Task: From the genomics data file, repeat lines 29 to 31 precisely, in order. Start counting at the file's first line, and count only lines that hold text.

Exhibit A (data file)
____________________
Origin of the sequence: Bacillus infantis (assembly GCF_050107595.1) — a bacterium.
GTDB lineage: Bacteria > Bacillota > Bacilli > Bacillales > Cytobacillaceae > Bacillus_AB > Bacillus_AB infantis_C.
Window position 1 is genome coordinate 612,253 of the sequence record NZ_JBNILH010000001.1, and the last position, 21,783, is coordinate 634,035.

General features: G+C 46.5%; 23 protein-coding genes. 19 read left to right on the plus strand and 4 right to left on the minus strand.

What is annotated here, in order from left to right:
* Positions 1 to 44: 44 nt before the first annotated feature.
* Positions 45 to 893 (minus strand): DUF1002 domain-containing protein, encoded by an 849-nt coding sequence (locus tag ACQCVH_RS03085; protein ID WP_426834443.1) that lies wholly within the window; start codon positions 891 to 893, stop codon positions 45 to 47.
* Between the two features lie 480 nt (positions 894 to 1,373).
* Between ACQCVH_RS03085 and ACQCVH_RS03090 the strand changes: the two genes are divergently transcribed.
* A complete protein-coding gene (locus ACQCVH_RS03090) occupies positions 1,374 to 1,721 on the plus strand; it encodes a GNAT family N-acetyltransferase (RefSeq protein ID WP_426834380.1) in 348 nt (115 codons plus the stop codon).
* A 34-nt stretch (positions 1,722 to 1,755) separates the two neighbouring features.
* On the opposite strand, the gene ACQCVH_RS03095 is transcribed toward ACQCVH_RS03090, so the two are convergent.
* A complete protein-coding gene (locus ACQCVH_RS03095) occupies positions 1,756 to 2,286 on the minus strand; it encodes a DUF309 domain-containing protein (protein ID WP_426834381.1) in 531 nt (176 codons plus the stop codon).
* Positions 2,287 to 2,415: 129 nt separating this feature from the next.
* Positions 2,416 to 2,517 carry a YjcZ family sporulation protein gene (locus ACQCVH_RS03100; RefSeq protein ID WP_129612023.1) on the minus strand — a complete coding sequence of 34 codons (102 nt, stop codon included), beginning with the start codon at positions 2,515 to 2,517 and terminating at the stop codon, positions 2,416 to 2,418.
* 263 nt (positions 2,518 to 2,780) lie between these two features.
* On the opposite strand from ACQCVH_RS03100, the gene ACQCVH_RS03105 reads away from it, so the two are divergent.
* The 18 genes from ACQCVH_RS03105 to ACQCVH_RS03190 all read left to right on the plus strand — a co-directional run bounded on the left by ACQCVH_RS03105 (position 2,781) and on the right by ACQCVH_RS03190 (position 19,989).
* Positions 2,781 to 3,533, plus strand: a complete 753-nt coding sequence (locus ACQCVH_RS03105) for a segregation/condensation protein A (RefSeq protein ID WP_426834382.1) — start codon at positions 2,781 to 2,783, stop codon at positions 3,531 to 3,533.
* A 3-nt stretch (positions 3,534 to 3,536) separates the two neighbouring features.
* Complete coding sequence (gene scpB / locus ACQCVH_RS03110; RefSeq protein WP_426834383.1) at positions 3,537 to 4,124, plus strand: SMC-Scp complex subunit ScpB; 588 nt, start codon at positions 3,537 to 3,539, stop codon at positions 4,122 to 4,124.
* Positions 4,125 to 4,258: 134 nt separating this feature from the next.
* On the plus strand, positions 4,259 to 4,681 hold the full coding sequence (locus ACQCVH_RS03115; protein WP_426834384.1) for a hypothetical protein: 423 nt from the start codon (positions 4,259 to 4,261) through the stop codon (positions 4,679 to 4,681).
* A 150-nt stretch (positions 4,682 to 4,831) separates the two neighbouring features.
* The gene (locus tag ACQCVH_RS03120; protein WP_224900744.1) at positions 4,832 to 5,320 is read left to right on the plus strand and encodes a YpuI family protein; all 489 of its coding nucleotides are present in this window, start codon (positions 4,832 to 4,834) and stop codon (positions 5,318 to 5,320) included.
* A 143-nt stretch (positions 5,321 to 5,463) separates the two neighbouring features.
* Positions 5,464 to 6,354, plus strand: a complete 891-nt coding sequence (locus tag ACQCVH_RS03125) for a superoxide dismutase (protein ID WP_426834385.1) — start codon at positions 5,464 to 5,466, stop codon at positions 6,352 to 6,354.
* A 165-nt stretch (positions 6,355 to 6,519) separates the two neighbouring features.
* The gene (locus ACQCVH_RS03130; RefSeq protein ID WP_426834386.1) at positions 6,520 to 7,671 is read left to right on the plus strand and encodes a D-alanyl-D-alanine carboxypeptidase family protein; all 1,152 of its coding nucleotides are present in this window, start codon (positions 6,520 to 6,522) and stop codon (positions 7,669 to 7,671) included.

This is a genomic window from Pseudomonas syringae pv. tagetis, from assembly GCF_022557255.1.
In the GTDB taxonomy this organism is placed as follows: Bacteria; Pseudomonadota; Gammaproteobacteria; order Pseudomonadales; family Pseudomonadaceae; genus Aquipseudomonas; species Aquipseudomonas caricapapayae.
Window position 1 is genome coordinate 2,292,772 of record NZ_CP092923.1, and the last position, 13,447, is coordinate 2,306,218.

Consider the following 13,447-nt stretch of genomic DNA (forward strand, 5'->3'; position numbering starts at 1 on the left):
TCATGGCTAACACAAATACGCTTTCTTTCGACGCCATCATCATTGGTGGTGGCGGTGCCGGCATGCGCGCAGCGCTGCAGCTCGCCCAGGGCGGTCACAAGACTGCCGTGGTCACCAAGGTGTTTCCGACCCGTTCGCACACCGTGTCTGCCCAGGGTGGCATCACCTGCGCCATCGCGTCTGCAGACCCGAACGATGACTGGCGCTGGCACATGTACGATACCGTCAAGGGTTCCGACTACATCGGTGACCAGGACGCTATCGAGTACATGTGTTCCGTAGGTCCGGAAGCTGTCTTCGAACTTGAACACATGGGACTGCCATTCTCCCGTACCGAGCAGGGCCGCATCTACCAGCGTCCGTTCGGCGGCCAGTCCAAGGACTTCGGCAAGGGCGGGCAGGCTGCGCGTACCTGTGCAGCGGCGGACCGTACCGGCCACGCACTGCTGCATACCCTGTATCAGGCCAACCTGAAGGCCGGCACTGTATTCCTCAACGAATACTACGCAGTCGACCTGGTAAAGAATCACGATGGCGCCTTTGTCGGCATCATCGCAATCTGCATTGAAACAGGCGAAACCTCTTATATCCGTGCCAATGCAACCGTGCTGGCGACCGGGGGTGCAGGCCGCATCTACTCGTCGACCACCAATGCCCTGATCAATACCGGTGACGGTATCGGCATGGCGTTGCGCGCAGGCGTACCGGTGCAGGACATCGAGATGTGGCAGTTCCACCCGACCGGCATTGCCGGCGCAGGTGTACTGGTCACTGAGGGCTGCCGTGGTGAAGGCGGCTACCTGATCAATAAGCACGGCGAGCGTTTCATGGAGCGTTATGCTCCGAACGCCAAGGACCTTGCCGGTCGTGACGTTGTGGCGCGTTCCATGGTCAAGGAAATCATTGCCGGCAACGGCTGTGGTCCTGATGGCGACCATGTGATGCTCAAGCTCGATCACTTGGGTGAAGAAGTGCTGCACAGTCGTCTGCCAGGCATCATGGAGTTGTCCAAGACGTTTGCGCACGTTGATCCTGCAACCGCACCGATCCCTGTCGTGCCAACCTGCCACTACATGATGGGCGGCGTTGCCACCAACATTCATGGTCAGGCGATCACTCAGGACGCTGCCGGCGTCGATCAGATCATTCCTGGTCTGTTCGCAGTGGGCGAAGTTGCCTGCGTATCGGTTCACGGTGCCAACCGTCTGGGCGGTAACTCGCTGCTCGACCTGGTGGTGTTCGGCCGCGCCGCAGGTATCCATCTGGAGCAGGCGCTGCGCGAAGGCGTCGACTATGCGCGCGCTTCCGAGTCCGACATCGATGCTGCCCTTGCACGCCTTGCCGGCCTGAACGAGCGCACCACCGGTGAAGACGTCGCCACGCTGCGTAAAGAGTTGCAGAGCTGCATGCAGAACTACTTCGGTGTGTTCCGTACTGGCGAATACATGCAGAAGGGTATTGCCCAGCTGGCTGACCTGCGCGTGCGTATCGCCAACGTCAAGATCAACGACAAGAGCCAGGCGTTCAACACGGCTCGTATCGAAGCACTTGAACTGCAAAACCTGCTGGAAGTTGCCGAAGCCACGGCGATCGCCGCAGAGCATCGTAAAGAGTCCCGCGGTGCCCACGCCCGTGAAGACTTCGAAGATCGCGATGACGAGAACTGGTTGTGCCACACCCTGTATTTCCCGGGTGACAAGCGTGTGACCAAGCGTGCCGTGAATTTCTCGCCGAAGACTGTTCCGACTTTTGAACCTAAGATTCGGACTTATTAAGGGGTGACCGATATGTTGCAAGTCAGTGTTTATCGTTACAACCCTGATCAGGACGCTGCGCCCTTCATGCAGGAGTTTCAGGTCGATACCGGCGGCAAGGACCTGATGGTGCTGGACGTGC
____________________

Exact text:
* The gene (locus ACQCVH_RS03130; RefSeq protein ID WP_426834386.1) at positions 6,520 to 7,671 is read left to right on the plus strand and encodes a D-alanyl-D-alanine carboxypeptidase family protein; all 1,152 of its coding nucleotides are present in this window, start codon (positions 6,520 to 6,522) and stop codon (positions 7,669 to 7,671) included.

This is a genomic window from Pseudomonas syringae pv. tagetis, from assembly GCF_022557255.1.
In the GTDB taxonomy this organism is placed as follows: Bacteria; Pseudomonadota; Gammaproteobacteria; order Pseudomonadales; family Pseudomonadaceae; genus Aquipseudomonas; species Aquipseudomonas caricapapayae.